BOYD OFFERS HIS TAKE
Clemson quarterback Tajh Boyd, named a first-team All-American and ACC player of the year this week, played against both Georgia Tech and FSU this season, beating the Yellow Jackets and losing to the Seminoles. He called the matchup “an intriguing game because, I think when you’re playing a team like Georgia Tech, if you don’t play them a lot, it’s kind of hard to predict what type of team they are and what they do.”
FSU hasn’t played Tech since 2009, meaning most players haven’t seen the Jackets’ spread-option offense. Even seeing it annually doesn’t always help. Clemson gave up 31 points and 483 yards to the Jackets in October, while scoring 47 and gaining 601 yards. In the title game, Boyd saw a clash of the Seminoles’ speed and the Jackets’ offensive fundamentals.
Anticipating the Jackets limiting possessions with a ball-control game and perhaps a stunning improvement by Tech’s defense, he predicted a 21-14 victory for the Seminoles.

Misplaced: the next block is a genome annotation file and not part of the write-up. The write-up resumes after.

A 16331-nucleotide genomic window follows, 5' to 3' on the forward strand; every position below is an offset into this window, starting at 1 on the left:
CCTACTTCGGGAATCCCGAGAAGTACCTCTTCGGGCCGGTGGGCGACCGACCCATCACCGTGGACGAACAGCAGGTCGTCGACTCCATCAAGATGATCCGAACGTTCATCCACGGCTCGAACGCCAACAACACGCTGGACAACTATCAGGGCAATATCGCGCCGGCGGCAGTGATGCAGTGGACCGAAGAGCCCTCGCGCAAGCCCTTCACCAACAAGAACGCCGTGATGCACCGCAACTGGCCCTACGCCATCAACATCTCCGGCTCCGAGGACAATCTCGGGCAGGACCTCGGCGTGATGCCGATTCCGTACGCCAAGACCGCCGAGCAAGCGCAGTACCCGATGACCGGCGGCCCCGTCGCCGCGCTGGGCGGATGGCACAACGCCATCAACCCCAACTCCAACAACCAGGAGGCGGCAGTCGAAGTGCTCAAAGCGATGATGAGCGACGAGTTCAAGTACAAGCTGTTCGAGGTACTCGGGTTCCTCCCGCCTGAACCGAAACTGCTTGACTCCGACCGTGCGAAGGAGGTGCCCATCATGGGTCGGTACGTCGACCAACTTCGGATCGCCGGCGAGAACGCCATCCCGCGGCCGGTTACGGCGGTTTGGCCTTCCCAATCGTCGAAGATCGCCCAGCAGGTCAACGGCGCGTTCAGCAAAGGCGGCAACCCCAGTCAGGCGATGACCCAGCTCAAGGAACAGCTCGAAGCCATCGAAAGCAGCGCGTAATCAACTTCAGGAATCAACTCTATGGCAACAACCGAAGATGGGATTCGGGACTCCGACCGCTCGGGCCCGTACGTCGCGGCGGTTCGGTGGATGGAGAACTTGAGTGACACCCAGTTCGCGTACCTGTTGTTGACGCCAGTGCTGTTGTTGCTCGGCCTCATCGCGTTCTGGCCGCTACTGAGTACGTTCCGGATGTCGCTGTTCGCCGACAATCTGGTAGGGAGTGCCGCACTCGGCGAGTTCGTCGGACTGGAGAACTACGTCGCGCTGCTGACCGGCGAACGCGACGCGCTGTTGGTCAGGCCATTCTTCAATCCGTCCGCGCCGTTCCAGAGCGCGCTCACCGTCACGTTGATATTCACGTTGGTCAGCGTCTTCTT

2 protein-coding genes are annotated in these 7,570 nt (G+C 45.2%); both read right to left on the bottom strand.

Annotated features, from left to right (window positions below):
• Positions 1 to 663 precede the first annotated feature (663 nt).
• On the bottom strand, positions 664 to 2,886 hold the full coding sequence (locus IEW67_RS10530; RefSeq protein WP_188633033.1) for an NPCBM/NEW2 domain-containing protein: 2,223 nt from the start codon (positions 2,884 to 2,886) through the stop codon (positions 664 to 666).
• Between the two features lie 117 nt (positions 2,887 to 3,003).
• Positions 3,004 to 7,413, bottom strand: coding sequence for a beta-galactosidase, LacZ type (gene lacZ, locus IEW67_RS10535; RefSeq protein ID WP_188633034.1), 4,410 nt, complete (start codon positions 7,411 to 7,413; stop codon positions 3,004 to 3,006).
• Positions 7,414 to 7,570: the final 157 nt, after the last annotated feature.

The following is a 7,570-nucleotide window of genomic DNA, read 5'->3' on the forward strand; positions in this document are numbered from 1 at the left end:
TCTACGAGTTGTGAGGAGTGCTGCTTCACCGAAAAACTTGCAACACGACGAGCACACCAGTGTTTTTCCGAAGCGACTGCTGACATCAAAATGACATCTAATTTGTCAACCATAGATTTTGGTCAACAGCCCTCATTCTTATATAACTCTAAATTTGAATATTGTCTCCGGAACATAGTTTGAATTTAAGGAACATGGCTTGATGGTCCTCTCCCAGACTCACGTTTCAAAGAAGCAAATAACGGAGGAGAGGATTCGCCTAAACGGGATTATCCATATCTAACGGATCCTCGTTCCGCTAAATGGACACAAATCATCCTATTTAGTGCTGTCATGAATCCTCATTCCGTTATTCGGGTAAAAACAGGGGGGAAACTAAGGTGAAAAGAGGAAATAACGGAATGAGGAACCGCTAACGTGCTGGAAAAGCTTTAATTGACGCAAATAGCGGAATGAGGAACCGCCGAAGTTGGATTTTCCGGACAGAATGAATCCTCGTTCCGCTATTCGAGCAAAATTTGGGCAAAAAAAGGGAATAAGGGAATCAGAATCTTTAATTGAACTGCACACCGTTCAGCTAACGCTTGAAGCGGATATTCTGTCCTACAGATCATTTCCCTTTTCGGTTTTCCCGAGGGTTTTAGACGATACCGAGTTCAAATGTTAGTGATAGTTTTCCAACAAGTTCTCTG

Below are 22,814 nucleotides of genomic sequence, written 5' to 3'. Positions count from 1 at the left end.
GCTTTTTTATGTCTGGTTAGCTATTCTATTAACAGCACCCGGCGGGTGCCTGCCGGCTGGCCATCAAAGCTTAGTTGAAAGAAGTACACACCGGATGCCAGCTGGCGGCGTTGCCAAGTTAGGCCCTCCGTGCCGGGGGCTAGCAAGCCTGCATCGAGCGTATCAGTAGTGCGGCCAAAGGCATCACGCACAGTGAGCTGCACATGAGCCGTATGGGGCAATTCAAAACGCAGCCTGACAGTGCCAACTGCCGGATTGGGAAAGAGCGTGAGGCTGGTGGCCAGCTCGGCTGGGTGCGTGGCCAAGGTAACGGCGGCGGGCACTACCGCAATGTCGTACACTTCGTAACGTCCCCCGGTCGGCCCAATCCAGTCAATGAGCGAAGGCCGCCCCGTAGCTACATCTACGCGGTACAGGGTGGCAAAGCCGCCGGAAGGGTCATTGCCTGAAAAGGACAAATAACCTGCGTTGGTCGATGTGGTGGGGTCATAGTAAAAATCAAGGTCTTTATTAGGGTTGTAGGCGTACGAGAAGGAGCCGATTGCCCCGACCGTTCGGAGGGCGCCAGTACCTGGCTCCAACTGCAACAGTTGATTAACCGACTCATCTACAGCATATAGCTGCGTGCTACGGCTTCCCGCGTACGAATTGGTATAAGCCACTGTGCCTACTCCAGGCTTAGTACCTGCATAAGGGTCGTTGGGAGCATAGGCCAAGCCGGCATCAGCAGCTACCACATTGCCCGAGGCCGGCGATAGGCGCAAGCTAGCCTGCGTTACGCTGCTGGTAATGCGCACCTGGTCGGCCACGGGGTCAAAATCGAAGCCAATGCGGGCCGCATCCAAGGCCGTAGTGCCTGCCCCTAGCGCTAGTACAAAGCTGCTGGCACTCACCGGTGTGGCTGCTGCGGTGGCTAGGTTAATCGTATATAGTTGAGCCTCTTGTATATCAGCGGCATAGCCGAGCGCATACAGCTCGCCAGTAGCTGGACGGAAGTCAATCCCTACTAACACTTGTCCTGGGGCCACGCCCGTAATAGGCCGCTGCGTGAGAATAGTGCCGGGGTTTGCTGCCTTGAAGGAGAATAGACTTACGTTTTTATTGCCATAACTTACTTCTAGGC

“I know some people think it’s going to be a runaway,” Boyd said. “I think it’ll be a pretty close game.”
LEE READY FOR A CHANCE
Most likely, coach Paul Johnson will go with the same quarterback rotation that he has for the past four games, playing starter Tevin Washington for two series, Vad Lee for two series and then either continuing the rotation or going with a hot hand.
“I’m very excited to see how my role unfolds,” Lee said. “I’m trying to work hard in practice, just trying to compete and just trying to go hard, because I get the chance to play for (the ACC title) four years in a row.”